In response to a question from Chris Jansing about whether the uprising in Baltimore is indicative of a national crisis, President Obama responded at length.
First, he dealt with the instigators of the violence and looting on Monday:
[T]here’s no excuse for the kind of violence that we saw yesterday. It is counterproductive. When individuals get crowbars and start prying open doors to loot, they’re not protesting, they’re not making a statement -- they’re stealing. When they burn down a building, they’re committing arson. And they’re destroying and undermining businesses and opportunities in their own communities that rob jobs and opportunity from people in that area.
So it is entirely appropriate that the mayor of Baltimore, who I spoke to yesterday, and the governor, who I spoke to yesterday, work to stop that kind of senseless violence and destruction. That is not a protest. That is not a statement. It’s people -- a handful of people taking advantage of a situation for their own purposes, and they need to be treated as criminals.
At the time of his remarks, the testimony of people present at the mall hadn't made the news yet. According to those witnesses -- teachers at local high schools -- things escalated because the cops responded to an online rumor by shutting down public transportation and showing up en masse in riot gear hassling the kids standing around trying to figure out how they were going to get home.
Next, he took on the media:
The violence that happened yesterday distracted from the fact that you had seen multiple days of peaceful protests that were focused on entirely legitimate concerns of these communities in Baltimore, led by clergy and community leaders. And they were constructive and they were thoughtful, and frankly, didn’t get that much attention. And one burning building will be looped on television over and over and over again, and the thousands of demonstrators who did it the right way I think have been lost in the discussion.
The overwhelming majority of the community in Baltimore I think have handled this appropriately, expressing real concern and outrage over the possibility that our laws were not applied evenly in the case of Mr. Gray, and that accountability needs to exist. And I think we have to give them credit. My understanding is, is you’ve got some of the same organizers now going back into these communities to try to clean up in the aftermath of a handful of criminals and thugs who tore up the place. What they were doing, what those community leaders and clergy and others were doing, that is a statement. That’s the kind of organizing that needs to take place if we’re going to tackle this problem. And they deserve credit for it, and we should be lifting them up.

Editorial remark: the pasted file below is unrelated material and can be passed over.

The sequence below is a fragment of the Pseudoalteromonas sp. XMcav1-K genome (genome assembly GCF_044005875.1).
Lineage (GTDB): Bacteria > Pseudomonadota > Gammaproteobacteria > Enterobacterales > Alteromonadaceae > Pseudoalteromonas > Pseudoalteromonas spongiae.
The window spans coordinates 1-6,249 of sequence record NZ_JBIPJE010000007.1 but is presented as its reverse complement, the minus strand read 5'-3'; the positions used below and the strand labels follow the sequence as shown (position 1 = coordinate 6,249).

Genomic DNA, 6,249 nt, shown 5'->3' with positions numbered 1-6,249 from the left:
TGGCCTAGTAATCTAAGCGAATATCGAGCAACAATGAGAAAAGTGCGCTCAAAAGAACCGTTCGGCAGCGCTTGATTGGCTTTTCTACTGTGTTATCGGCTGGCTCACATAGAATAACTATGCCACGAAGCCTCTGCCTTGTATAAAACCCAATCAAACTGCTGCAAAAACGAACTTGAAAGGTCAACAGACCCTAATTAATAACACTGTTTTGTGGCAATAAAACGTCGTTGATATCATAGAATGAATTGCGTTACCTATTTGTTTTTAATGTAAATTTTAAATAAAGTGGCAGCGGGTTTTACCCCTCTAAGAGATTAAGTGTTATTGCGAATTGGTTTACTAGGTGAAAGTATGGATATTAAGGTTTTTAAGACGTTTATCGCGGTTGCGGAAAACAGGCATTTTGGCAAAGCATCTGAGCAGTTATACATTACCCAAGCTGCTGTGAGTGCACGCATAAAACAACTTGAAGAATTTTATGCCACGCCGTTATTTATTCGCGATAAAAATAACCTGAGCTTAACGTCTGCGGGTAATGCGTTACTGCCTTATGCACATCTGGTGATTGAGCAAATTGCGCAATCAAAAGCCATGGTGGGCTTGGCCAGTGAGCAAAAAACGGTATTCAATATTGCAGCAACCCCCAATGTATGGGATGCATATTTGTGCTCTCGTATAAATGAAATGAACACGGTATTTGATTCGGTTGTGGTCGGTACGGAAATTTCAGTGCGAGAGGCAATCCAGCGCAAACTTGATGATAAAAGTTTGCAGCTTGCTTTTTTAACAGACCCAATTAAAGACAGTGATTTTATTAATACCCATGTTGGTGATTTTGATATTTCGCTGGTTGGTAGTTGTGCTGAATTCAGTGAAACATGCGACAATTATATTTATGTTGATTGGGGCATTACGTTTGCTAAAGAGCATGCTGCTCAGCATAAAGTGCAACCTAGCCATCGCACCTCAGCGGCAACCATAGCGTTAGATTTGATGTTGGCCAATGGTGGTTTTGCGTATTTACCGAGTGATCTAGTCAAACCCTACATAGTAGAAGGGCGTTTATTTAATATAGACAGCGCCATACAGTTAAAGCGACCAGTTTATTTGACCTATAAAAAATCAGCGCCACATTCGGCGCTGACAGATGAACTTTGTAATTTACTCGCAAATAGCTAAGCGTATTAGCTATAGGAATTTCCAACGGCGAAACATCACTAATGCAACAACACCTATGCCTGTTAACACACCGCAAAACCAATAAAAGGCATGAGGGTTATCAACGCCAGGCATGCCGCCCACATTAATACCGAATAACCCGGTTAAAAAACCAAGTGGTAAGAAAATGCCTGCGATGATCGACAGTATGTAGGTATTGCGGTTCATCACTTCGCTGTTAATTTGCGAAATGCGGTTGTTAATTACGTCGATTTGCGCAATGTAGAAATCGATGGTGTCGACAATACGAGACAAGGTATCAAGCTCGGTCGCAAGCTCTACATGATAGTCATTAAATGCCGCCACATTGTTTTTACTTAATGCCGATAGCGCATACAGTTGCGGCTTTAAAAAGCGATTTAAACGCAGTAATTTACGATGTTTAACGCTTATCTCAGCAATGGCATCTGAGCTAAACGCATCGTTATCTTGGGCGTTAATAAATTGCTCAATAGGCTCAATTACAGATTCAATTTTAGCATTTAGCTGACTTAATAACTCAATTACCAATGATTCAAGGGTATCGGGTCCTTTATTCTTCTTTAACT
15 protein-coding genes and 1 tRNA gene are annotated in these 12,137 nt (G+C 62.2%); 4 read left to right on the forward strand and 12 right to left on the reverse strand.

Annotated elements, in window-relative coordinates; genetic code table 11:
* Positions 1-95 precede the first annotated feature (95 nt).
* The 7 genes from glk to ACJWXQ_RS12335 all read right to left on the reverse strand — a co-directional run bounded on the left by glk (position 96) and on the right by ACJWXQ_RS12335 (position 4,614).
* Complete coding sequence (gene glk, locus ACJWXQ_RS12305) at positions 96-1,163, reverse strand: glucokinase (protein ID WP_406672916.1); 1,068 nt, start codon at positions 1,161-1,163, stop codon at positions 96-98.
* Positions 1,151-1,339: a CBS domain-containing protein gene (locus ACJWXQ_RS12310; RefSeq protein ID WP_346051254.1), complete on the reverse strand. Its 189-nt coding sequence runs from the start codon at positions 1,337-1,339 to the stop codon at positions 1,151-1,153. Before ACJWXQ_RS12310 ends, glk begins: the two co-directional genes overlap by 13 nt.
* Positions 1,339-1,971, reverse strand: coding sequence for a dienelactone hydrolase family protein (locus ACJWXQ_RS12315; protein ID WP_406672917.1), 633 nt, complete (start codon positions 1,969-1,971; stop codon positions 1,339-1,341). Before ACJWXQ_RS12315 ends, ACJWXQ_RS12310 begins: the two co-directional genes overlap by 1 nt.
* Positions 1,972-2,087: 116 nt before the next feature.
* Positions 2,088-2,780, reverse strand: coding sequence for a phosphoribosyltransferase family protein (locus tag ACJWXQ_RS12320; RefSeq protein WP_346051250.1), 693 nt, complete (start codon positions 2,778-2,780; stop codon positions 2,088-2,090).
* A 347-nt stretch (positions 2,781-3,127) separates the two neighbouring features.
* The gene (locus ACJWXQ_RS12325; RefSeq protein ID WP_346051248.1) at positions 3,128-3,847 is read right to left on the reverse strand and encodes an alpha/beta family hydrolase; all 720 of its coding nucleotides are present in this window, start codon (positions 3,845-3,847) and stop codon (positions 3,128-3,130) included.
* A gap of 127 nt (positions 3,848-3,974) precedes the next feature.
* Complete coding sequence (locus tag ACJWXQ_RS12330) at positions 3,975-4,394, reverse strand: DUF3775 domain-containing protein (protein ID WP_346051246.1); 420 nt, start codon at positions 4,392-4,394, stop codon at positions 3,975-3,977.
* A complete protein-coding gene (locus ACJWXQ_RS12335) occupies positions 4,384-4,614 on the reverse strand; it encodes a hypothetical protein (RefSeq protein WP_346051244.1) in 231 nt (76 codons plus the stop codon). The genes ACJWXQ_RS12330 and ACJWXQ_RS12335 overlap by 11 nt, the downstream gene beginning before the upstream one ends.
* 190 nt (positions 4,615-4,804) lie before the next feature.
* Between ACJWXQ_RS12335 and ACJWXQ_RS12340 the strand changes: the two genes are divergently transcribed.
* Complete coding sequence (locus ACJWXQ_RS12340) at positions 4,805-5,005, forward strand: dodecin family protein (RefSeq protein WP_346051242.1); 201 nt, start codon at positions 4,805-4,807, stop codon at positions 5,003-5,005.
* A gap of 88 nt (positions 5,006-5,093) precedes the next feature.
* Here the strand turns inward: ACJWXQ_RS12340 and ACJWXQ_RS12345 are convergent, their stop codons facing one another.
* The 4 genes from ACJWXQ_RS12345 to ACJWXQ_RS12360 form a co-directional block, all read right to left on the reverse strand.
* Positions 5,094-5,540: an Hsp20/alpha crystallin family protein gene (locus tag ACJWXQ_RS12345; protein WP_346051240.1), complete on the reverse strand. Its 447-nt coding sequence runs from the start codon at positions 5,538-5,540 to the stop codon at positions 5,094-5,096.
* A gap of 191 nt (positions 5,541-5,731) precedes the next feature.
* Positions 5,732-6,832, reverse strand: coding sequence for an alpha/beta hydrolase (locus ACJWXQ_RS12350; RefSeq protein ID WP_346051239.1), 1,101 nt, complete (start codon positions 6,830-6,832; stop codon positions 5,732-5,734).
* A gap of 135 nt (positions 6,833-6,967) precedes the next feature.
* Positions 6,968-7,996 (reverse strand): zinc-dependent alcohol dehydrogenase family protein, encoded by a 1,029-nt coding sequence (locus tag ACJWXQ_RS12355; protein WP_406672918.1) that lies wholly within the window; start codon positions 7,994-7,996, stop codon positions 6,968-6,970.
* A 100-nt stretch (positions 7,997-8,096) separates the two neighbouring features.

He ticked off the things they're trying to do with police to change the culture, but noted that it did require cooperation to make real change. Then he took on Republicans, Congress, and general apathy:
And without making any excuses for criminal activities that take place in these communities, what we also know is that if you have impoverished communities that have been stripped away of opportunity, where children are born into abject poverty; they’ve got parents -- often because of substance-abuse problems or incarceration or lack of education themselves -- can't do right by their kids; if it’s more likely that those kids end up in jail or dead, than they go to college. In communities where there are no fathers who can provide guidance to young men; communities where there’s no investment, and manufacturing has been stripped away; and drugs have flooded the community, and the drug industry ends up being the primary employer for a whole lot of folks -- in those environments, if we think that we're just going to send the police to do the dirty work of containing the problems that arise there without as a nation and as a society saying what can we do to change those communities, to help lift up those communities and give those kids opportunity, then we're not going to solve this problem. And we’ll go through the same cycles of periodic conflicts between the police and communities and the occasional riots in the streets, and everybody will feign concern until it goes away, and then we go about our business as usual.
Now, I’m under no illusion that out of this Congress we're going to get massive investments in urban communities, and so we’ll try to find areas where we can make a difference around school reform and around job training, and around some investments in infrastructure in these communities trying to attract new businesses in.
But if we really want to solve the problem, if our society really wanted to solve the problem, we could. It’s just it would require everybody saying this is important, this is significant -- and that we don't just pay attention to these communities when a CVS burns, and we don't just pay attention when a young man gets shot or has his spine snapped. We're paying attention all the time because we consider those kids our kids, and we think they're important. And they shouldn’t be living in poverty and violence.
That's how I feel. I think there are a lot of good-meaning people around the country that feel that way. But that kind of political mobilization I think we haven’t seen in quite some time. And what I’ve tried to do is to promote those ideas that would make a difference. But I think we all understand that the politics of that are tough because it’s easy to ignore those problems or to treat them just as a law and order issue, as opposed to a broader social issue.